Scanning a QR Code One Year Later

By | April 30, 2013

This is one of the reasons I love QR Codes. I’ve had the QR Code for this landing page on my kitchen cabinet for a year. It was formerly stuck to a watermelon I bought in 2012. I scanned the code in the supermarket, found that it linked to some really interesting ways to cook watermelons, and determined that I would pluck it from the rind and keep it. IMG_0141-2

I’m glad I did, because one year — and a new phone — later, it was there when I needed it.  Still works, too.

One of the enduring values of print is that people keep printed promotions longer than they do any other medium. Clips, postcards, and catalogs get stacked in piles, pinned to bulletin boards, and taped to refrigerators. One of my favorite case studies came from a personalized, oversized postcard my parents taped to the doorway to the kitchen.

QR Codes have the same enduring value. Once you’ve scanned the code, the landing page to which the code points stays in the phone’s history until you remove it. There are other codes I scanned that I wish I still had in my history, such as folk bands and micro-breweries whose names I’ve long since forgotten, but I’d still like to revisit some day.

The key is do create value that people actually want to return to. That’s what most marketers fail to do, and it’s why QR Codes have become the butt of marketing jokes and the subject of articles such as The Business Insider’s “The Greatest QR Fails of All Time.”

This QR Code from Nature’s Pantry was done well. It was placed in the right place, in front of the right audience, and took me to information of value to me. It offered such value that I went back to it one year later.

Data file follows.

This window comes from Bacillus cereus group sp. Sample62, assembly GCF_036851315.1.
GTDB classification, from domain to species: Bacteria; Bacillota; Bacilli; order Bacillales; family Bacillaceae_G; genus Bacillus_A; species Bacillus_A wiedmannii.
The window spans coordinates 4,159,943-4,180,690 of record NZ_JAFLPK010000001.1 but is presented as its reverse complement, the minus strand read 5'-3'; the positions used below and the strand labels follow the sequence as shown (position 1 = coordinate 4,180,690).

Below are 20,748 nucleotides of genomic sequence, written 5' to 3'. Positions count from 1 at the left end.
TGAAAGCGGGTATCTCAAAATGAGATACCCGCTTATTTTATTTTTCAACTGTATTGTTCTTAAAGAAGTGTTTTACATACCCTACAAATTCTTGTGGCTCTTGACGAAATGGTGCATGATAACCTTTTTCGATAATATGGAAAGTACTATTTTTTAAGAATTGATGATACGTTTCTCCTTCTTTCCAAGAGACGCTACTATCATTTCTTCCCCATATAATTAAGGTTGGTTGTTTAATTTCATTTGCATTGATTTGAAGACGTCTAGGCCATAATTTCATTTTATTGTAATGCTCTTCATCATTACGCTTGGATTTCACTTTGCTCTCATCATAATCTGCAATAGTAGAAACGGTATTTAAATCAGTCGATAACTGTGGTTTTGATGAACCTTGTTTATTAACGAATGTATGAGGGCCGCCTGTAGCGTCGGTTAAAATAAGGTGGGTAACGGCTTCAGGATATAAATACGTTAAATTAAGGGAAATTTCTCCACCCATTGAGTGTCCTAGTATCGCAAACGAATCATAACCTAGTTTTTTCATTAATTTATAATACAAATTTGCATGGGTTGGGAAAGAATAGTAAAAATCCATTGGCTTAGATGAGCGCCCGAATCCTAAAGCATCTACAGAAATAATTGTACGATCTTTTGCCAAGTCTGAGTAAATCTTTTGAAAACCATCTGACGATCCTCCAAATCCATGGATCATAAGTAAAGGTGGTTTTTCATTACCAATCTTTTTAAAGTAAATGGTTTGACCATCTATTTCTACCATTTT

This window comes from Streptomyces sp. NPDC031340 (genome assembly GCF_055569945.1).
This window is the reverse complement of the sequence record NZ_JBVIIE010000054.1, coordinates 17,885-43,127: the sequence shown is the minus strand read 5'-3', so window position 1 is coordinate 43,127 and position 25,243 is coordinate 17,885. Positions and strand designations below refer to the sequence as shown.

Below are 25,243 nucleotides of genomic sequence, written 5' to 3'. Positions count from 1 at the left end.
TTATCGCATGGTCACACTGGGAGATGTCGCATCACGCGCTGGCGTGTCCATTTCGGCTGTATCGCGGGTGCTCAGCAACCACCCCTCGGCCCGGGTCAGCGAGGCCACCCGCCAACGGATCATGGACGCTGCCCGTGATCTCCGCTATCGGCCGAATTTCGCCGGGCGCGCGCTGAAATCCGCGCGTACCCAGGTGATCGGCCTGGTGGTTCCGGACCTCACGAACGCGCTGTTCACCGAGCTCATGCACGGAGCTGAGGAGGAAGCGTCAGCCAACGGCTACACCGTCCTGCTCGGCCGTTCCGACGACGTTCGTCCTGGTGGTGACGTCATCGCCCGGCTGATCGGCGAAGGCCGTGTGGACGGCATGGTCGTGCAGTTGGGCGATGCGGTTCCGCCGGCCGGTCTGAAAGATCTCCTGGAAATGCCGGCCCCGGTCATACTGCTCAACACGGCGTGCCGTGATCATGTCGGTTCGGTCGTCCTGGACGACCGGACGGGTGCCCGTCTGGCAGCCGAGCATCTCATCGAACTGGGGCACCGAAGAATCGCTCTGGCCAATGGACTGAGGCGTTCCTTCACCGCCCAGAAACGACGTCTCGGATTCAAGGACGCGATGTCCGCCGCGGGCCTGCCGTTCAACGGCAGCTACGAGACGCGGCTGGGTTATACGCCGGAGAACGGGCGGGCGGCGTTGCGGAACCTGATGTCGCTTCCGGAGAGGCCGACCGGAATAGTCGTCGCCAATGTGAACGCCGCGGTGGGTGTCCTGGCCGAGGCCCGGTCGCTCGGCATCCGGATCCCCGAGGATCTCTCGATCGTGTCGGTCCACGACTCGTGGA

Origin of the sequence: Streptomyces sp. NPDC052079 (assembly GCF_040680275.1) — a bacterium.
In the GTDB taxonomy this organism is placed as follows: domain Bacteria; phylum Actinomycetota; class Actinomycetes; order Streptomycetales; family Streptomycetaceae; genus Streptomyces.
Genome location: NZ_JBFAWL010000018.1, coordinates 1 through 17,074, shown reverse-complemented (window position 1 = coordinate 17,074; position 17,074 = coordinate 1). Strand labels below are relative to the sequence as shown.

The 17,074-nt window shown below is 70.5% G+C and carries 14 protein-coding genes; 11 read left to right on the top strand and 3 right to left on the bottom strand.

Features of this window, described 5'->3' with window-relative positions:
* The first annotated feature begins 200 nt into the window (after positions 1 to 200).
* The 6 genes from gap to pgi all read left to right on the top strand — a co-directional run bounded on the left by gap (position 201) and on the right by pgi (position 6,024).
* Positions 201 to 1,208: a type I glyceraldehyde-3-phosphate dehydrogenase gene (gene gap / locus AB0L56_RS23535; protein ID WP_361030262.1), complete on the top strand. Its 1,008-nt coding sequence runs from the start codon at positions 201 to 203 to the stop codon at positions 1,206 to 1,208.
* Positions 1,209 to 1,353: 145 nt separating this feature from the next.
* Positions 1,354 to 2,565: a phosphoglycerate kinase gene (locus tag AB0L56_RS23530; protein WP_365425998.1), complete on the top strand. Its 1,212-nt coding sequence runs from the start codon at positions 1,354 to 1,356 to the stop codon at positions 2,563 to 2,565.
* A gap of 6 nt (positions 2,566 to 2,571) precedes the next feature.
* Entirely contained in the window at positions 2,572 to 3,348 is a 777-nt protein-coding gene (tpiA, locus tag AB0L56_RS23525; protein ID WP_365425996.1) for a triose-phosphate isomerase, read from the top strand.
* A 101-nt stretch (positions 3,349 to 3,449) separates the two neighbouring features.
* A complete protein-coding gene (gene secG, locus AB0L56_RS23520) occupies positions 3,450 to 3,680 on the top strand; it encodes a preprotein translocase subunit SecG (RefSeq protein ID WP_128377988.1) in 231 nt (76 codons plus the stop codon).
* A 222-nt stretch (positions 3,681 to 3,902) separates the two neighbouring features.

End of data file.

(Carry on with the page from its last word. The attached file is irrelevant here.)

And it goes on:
If this had been a postcard, I would have lost it. If it had been an email, it would be down around email #15,5654 in my inbox. But because it’s in my phone, it’s there indefinitely until I upgrade my phone again someday.

QR Codes aren’t a gimmick.  They just need to point to something of value.  It’s such a simple concept that I think it gets lost sometimes.

Share this post


7 thoughts on “Scanning a QR Code One Year Later

  1. Lisa

    I’d love to know who created the QR code for Natures Pantry. Can you email me with that information? Thanks! I love reading your articles.

  2. Heidi Tolliver-Walker Post author

    Nice! I vote for one on the breadmaker . . . so I don’t have to look up the bread recipes anymore. It would also allow the manufacturer to add new recipes on a regular basis so that even previous customers could continue to take advantage of them. Same code, just updated landing page. How about adding special offers for other products? Upsell and cross sells? Co-promotions with other food manufacturers whose products might be featured in the recipes? The opportunities are endless . . . and the code is right in front of the consumer at all times. Right on the product, it never gets lost, thrown out, or expires.

  3. Heidi Tolliver-Walker Post author

    Thanks, Lisa! I don’t know who created the code or the mobile landing page. The code itself is nothing remarkable (and by the looks of it could easily have been created by any free online generator), although it is scannable at about 1/2″ in size. I had no trouble at all.

  4. Lisa

    Thank you, Heidi! I wondered if it was a generic QR code or if it was something more involved. Keep these great articles coming!

  5. Nancy Thich

    Good points. When I first saw QR Codes on my bananas, I thought it deserved a spot on but after reading this article, it makes sense. Especially, if what you find after the QR Codes are some great banana recipes!

    Moral of the story: Don’t doubt stickers.

    Thanks for the great article.

Comments are closed.